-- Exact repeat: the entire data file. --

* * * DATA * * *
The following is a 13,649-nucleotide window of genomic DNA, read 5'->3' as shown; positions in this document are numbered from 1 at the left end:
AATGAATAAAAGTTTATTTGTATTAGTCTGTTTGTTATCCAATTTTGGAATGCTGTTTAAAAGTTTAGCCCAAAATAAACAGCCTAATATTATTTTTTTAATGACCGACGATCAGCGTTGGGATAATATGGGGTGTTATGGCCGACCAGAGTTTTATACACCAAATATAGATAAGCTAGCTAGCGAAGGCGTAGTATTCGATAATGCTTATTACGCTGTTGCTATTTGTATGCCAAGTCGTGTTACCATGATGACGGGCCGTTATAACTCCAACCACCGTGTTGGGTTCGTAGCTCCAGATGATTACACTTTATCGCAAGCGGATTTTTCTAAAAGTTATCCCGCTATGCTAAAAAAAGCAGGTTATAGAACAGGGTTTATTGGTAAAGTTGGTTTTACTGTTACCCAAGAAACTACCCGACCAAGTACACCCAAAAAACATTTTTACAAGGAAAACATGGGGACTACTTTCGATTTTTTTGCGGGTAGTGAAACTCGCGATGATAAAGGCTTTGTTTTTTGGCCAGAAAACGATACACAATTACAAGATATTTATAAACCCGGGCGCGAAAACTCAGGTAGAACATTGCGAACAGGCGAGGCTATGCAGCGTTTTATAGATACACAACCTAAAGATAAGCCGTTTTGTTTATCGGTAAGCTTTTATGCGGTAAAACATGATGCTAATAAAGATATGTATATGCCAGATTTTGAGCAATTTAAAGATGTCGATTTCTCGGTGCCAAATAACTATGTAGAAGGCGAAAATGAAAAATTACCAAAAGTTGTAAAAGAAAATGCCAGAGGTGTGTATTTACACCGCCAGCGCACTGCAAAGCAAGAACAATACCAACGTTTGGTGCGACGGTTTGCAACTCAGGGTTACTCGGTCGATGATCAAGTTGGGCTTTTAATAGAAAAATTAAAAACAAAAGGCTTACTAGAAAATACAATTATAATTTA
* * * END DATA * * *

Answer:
The following is a 13,649-nucleotide window of genomic DNA, read 5'->3' as shown; positions in this document are numbered from 1 at the left end:
AATGAATAAAAGTTTATTTGTATTAGTCTGTTTGTTATCCAATTTTGGAATGCTGTTTAAAAGTTTAGCCCAAAATAAACAGCCTAATATTATTTTTTTAATGACCGACGATCAGCGTTGGGATAATATGGGGTGTTATGGCCGACCAGAGTTTTATACACCAAATATAGATAAGCTAGCTAGCGAAGGCGTAGTATTCGATAATGCTTATTACGCTGTTGCTATTTGTATGCCAAGTCGTGTTACCATGATGACGGGCCGTTATAACTCCAACCACCGTGTTGGGTTCGTAGCTCCAGATGATTACACTTTATCGCAAGCGGATTTTTCTAAAAGTTATCCCGCTATGCTAAAAAAAGCAGGTTATAGAACAGGGTTTATTGGTAAAGTTGGTTTTACTGTTACCCAAGAAACTACCCGACCAAGTACACCCAAAAAACATTTTTACAAGGAAAACATGGGGACTACTTTCGATTTTTTTGCGGGTAGTGAAACTCGCGATGATAAAGGCTTTGTTTTTTGGCCAGAAAACGATACACAATTACAAGATATTTATAAACCCGGGCGCGAAAACTCAGGTAGAACATTGCGAACAGGCGAGGCTATGCAGCGTTTTATAGATACACAACCTAAAGATAAGCCGTTTTGTTTATCGGTAAGCTTTTATGCGGTAAAACATGATGCTAATAAAGATATGTATATGCCAGATTTTGAGCAATTTAAAGATGTCGATTTCTCGGTGCCAAATAACTATGTAGAAGGCGAAAATGAAAAATTACCAAAAGTTGTAAAAGAAAATGCCAGAGGTGTGTATTTACACCGCCAGCGCACTGCAAAGCAAGAACAATACCAACGTTTGGTGCGACGGTTTGCAACTCAGGGTTACTCGGTCGATGATCAAGTTGGGCTTTTAATAGAAAAATTAAAAACAAAAGGCTTACTAGAAAATACAATTATAATTTA